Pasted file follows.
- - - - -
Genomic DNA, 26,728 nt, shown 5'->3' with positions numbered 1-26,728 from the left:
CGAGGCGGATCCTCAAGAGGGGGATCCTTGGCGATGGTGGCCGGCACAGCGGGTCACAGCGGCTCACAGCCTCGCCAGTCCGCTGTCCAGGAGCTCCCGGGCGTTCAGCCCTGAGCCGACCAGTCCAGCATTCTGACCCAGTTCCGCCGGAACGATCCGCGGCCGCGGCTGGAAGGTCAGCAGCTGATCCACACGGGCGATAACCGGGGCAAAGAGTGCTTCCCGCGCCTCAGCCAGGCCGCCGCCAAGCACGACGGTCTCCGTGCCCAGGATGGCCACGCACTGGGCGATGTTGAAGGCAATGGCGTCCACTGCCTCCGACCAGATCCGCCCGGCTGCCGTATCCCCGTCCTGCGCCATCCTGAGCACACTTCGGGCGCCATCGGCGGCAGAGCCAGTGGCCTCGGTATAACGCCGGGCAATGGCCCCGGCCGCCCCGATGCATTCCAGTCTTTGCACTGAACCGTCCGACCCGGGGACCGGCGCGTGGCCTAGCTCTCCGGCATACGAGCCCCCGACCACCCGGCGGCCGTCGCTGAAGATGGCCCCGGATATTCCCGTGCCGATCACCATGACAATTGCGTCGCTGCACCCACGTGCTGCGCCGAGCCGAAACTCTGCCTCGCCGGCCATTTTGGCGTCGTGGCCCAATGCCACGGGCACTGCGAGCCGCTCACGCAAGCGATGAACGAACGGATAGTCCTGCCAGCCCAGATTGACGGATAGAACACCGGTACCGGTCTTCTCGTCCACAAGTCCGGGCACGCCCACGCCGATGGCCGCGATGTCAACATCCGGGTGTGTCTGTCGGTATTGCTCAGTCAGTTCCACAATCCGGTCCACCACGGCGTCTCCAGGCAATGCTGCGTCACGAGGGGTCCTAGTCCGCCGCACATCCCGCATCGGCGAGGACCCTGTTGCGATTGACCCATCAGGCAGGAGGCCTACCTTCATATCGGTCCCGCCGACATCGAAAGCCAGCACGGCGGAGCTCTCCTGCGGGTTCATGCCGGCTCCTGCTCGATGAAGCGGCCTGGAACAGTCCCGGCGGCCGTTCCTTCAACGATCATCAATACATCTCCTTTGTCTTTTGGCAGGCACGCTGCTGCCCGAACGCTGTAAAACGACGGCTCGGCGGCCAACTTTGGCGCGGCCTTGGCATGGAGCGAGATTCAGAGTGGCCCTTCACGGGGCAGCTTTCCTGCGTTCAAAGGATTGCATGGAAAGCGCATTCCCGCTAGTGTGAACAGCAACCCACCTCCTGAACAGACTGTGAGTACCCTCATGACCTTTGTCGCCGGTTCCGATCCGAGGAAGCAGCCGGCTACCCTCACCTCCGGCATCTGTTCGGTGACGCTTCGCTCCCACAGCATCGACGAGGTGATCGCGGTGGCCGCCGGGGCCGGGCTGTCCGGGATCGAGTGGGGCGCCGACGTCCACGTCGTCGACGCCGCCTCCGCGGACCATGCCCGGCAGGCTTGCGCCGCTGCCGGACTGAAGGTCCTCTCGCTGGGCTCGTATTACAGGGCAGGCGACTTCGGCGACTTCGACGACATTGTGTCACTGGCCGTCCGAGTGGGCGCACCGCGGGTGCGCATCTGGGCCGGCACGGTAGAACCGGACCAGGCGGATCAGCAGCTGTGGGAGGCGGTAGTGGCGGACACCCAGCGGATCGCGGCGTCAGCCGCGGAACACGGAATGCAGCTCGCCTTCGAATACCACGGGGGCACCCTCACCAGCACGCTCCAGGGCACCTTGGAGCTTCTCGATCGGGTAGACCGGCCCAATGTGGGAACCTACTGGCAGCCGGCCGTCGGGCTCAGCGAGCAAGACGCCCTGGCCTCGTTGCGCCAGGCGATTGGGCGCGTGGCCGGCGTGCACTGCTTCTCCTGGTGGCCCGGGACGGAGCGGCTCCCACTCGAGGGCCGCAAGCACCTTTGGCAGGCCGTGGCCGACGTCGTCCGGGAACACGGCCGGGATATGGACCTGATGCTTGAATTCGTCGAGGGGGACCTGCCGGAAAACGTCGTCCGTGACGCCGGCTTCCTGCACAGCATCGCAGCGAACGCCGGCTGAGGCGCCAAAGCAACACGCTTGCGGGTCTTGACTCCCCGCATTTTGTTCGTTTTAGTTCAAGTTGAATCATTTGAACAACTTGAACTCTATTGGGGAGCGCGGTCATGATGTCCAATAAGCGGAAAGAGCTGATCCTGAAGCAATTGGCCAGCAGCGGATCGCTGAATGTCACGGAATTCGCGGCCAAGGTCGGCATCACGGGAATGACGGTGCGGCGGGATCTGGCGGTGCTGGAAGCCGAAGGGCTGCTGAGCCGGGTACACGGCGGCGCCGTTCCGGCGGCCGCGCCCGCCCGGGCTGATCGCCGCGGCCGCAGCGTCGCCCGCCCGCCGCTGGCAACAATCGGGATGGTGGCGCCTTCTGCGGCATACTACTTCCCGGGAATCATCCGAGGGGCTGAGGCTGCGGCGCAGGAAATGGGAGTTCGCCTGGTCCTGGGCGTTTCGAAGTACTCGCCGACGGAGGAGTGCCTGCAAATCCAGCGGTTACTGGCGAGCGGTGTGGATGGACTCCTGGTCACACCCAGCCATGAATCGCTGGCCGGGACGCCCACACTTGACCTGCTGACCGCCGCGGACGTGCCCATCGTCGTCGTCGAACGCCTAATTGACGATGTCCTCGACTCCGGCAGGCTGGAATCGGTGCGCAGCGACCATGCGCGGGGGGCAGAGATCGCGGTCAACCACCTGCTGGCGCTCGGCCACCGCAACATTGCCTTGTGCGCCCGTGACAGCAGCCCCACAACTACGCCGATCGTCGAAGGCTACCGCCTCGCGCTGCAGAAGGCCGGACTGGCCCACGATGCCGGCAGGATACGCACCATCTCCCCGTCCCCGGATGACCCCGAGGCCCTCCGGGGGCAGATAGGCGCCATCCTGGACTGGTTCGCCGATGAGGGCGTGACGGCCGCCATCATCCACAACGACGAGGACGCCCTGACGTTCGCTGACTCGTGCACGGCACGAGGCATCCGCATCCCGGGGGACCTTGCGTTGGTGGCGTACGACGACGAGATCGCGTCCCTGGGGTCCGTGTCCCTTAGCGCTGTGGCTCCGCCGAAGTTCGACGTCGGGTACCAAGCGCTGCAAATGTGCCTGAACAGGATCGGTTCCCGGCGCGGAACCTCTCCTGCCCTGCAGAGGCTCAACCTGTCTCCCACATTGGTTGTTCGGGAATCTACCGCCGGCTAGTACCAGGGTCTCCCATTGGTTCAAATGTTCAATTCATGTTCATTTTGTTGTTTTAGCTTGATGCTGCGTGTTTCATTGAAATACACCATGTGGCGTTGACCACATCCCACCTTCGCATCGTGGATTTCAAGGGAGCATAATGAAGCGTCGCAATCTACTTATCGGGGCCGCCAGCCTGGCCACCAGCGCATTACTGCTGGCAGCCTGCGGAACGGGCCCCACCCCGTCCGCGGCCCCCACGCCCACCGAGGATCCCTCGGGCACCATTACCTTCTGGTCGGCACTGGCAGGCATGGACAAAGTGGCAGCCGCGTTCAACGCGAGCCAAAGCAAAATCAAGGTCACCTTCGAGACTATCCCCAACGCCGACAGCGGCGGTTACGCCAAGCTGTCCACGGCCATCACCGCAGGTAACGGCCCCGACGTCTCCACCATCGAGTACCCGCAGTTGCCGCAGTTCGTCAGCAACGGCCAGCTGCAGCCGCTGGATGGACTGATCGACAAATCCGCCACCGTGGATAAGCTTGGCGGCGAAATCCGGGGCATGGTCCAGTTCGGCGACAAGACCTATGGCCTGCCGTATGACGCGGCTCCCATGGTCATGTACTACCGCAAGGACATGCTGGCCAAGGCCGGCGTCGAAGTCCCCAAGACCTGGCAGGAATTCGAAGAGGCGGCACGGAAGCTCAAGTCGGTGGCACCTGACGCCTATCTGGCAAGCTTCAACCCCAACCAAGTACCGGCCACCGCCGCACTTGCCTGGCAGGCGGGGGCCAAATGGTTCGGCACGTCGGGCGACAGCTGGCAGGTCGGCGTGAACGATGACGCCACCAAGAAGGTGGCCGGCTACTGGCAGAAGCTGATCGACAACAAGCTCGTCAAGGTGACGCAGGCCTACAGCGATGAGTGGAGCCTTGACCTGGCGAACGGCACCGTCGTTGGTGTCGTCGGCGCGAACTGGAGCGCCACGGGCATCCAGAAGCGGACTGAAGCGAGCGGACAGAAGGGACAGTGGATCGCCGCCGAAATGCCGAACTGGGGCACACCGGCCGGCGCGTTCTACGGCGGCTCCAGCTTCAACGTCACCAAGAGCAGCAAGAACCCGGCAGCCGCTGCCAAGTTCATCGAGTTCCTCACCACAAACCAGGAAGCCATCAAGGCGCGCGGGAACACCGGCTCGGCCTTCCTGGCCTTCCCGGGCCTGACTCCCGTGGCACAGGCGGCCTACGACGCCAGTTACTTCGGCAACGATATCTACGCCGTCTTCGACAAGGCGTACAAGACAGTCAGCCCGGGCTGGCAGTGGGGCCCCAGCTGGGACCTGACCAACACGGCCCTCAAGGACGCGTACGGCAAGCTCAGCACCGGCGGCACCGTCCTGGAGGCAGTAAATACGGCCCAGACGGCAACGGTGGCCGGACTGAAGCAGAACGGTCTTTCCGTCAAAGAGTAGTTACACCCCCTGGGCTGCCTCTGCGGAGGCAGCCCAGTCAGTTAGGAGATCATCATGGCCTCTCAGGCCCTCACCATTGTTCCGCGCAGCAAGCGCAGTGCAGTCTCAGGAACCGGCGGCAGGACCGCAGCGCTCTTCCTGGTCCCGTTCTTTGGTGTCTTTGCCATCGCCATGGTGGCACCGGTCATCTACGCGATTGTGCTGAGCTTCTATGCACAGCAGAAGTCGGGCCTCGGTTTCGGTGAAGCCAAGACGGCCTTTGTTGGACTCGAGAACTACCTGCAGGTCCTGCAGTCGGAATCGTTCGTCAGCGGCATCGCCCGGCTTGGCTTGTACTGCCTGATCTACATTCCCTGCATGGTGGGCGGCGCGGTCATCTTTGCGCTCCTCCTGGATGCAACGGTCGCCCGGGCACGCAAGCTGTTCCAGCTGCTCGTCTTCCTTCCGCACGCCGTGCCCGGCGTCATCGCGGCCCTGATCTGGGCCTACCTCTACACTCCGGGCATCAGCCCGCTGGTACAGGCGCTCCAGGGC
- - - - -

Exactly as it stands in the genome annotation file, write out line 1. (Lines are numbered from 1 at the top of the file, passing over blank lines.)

Genomic DNA, 26,728 nt, shown 5'->3' with positions numbered 1-26,728 from the left: